It has been close to two weeks ever since the leaked draft e-commerce policy ignited havoc in the e-commerce sector of India, especially for the leading ones like Amazon, Flipkart and many alike.
One of the major problems that the government E-commerce policy wants to fix in the e-commerce sector is deep discounting practised by the large e-commerce entities that keep small offline and online merchants concerned.
As a part of the policy, the government will also overlook the problem of fake products being sold online. Another key aspect would be data storage as the policy suggests, all data should be stored in India only.
The government has also appointed a group of secretaries to work on the e-commerce policy. These secretaries will be sent to various government departments for accumulating feedback.
As published across multiple media platforms, the Department for Promotion of Industry and Internal Trade (DPIIT) has also been conducting discussions to finalise the policy.
Potential general implications of the E-Commerce Policy:
Based on the coverage by various media houses in India, the draft e-commerce policy leaked to the press outlines many implications including:
- All e-commerce operators will need to register with the government of India. And the measurement of the e-commerce entities will be carried by the concerned agencies.
- E-commerce entities will need to ensure that their algorithms are not biased hence not prioritising any vendors. And should implement transparent policies on discounts.
- For the protection of the consumers, the government will lay strong directives for e-commerce players – ensuring sellers’ products are genuine, and e-commerce players will co-own in the liability for counterfeits in case of end-to-end fulfilment.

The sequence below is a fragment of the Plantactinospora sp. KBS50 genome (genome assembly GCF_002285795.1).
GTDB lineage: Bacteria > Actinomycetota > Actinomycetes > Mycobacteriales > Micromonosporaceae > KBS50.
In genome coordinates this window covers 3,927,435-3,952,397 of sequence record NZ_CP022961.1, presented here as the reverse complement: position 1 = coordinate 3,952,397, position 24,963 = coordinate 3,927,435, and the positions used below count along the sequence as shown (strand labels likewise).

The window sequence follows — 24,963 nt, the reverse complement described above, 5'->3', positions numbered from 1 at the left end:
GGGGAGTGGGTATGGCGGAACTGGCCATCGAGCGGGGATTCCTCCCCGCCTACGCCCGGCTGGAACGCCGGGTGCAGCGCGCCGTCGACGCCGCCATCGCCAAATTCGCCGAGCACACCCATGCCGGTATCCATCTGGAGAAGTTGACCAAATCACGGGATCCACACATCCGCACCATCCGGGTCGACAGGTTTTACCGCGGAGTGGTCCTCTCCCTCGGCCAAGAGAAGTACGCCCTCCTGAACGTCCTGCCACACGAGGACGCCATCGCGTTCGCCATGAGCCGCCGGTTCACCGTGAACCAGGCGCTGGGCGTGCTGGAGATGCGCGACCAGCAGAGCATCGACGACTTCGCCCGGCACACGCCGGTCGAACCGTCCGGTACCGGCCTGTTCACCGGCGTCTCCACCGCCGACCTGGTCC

- The new policy also plans to empower the government to periodically notify which sellers fall under the definition of associates and related parties, and stipulates that actions and things that cannot be done by the platform entities can neither be done by any of its associates and related parties.
- E-commerce players cannot directly or indirectly influence the price of the goods or services and must maintain a level playing field. They also cannot falsely represent themselves as consumers or post reviews on their behalf.
- India’s e-commerce foreign-direct-investment (FDI) rules don’t allow online marketplaces to hold an inventory of their own or influence the price of products sold. They also prohibit group companies or entities in which marketplaces have control of inventory to sell on their platforms, among other things.
- The government will also build a strong ground to promote e-commerce by providing offline sellers with an opportunity to sell online as well – countering monopolies.
- The government will also offer expres